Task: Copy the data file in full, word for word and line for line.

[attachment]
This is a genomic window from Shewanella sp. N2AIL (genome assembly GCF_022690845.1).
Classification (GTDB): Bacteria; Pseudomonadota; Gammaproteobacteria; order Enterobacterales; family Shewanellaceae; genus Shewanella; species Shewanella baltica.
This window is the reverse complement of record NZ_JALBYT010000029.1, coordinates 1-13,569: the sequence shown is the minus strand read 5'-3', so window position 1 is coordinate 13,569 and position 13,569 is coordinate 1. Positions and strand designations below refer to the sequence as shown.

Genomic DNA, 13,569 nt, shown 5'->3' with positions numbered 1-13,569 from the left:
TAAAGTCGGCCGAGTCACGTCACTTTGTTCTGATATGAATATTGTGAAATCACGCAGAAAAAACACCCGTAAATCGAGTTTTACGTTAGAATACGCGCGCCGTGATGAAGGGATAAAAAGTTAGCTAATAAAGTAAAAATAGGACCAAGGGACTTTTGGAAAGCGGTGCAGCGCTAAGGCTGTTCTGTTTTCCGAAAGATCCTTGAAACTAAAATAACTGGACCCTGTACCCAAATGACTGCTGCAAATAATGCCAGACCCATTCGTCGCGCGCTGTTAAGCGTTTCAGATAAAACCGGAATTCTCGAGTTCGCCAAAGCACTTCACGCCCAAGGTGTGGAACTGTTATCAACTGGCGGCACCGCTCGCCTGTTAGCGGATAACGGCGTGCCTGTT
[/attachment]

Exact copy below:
This is a genomic window from Shewanella sp. N2AIL (genome assembly GCF_022690845.1).
Classification (GTDB): Bacteria; Pseudomonadota; Gammaproteobacteria; order Enterobacterales; family Shewanellaceae; genus Shewanella; species Shewanella baltica.
This window is the reverse complement of record NZ_JALBYT010000029.1, coordinates 1-13,569: the sequence shown is the minus strand read 5'-3', so window position 1 is coordinate 13,569 and position 13,569 is coordinate 1. Positions and strand designations below refer to the sequence as shown.

Genomic DNA, 13,569 nt, shown 5'->3' with positions numbered 1-13,569 from the left:
TAAAGTCGGCCGAGTCACGTCACTTTGTTCTGATATGAATATTGTGAAATCACGCAGAAAAAACACCCGTAAATCGAGTTTTACGTTAGAATACGCGCGCCGTGATGAAGGGATAAAAAGTTAGCTAATAAAGTAAAAATAGGACCAAGGGACTTTTGGAAAGCGGTGCAGCGCTAAGGCTGTTCTGTTTTCCGAAAGATCCTTGAAACTAAAATAACTGGACCCTGTACCCAAATGACTGCTGCAAATAATGCCAGACCCATTCGTCGCGCGCTGTTAAGCGTTTCAGATAAAACCGGAATTCTCGAGTTCGCCAAAGCACTTCACGCCCAAGGTGTGGAACTGTTATCAACTGGCGGCACCGCTCGCCTGTTAGCGGATAACGGCGTGCCTGTT